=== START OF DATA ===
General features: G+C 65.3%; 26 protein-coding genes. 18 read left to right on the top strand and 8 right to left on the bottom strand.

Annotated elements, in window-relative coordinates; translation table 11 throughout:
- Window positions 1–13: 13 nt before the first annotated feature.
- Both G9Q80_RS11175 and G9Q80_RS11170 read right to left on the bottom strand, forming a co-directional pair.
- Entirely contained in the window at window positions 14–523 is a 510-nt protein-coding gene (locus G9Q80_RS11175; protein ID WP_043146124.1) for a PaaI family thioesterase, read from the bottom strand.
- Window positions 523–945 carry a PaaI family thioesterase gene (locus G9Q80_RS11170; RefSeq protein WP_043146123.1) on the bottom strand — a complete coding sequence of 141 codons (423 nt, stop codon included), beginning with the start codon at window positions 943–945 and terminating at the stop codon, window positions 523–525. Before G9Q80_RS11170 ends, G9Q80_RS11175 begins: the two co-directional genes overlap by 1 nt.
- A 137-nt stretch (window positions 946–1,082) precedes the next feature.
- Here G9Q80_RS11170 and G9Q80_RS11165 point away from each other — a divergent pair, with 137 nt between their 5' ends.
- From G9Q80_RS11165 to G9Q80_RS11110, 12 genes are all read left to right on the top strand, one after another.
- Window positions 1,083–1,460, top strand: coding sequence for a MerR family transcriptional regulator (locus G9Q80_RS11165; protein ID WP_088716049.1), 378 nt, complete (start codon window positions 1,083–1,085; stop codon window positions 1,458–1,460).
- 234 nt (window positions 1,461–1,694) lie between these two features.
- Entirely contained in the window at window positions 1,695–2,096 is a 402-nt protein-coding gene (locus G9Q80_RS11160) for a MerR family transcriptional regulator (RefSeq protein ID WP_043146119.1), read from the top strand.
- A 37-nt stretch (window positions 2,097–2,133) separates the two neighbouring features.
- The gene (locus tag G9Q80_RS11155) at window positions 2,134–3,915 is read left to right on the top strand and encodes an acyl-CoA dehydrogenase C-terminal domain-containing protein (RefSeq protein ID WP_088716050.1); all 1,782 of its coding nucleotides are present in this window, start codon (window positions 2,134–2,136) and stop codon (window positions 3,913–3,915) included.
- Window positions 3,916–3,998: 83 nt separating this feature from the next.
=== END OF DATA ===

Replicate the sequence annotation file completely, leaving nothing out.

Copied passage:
General features: G+C 65.3%; 26 protein-coding genes. 18 read left to right on the top strand and 8 right to left on the bottom strand.

Annotated elements, in window-relative coordinates; translation table 11 throughout:
- Window positions 1–13: 13 nt before the first annotated feature.
- Both G9Q80_RS11175 and G9Q80_RS11170 read right to left on the bottom strand, forming a co-directional pair.
- Entirely contained in the window at window positions 14–523 is a 510-nt protein-coding gene (locus G9Q80_RS11175; protein ID WP_043146124.1) for a PaaI family thioesterase, read from the bottom strand.
- Window positions 523–945 carry a PaaI family thioesterase gene (locus G9Q80_RS11170; RefSeq protein WP_043146123.1) on the bottom strand — a complete coding sequence of 141 codons (423 nt, stop codon included), beginning with the start codon at window positions 943–945 and terminating at the stop codon, window positions 523–525. Before G9Q80_RS11170 ends, G9Q80_RS11175 begins: the two co-directional genes overlap by 1 nt.
- A 137-nt stretch (window positions 946–1,082) precedes the next feature.
- Here G9Q80_RS11170 and G9Q80_RS11165 point away from each other — a divergent pair, with 137 nt between their 5' ends.
- From G9Q80_RS11165 to G9Q80_RS11110, 12 genes are all read left to right on the top strand, one after another.
- Window positions 1,083–1,460, top strand: coding sequence for a MerR family transcriptional regulator (locus G9Q80_RS11165; protein ID WP_088716049.1), 378 nt, complete (start codon window positions 1,083–1,085; stop codon window positions 1,458–1,460).
- 234 nt (window positions 1,461–1,694) lie between these two features.
- Entirely contained in the window at window positions 1,695–2,096 is a 402-nt protein-coding gene (locus G9Q80_RS11160) for a MerR family transcriptional regulator (RefSeq protein ID WP_043146119.1), read from the top strand.
- A 37-nt stretch (window positions 2,097–2,133) separates the two neighbouring features.
- The gene (locus tag G9Q80_RS11155) at window positions 2,134–3,915 is read left to right on the top strand and encodes an acyl-CoA dehydrogenase C-terminal domain-containing protein (RefSeq protein ID WP_088716050.1); all 1,782 of its coding nucleotides are present in this window, start codon (window positions 2,134–2,136) and stop codon (window positions 3,913–3,915) included.
- Window positions 3,916–3,998: 83 nt separating this feature from the next.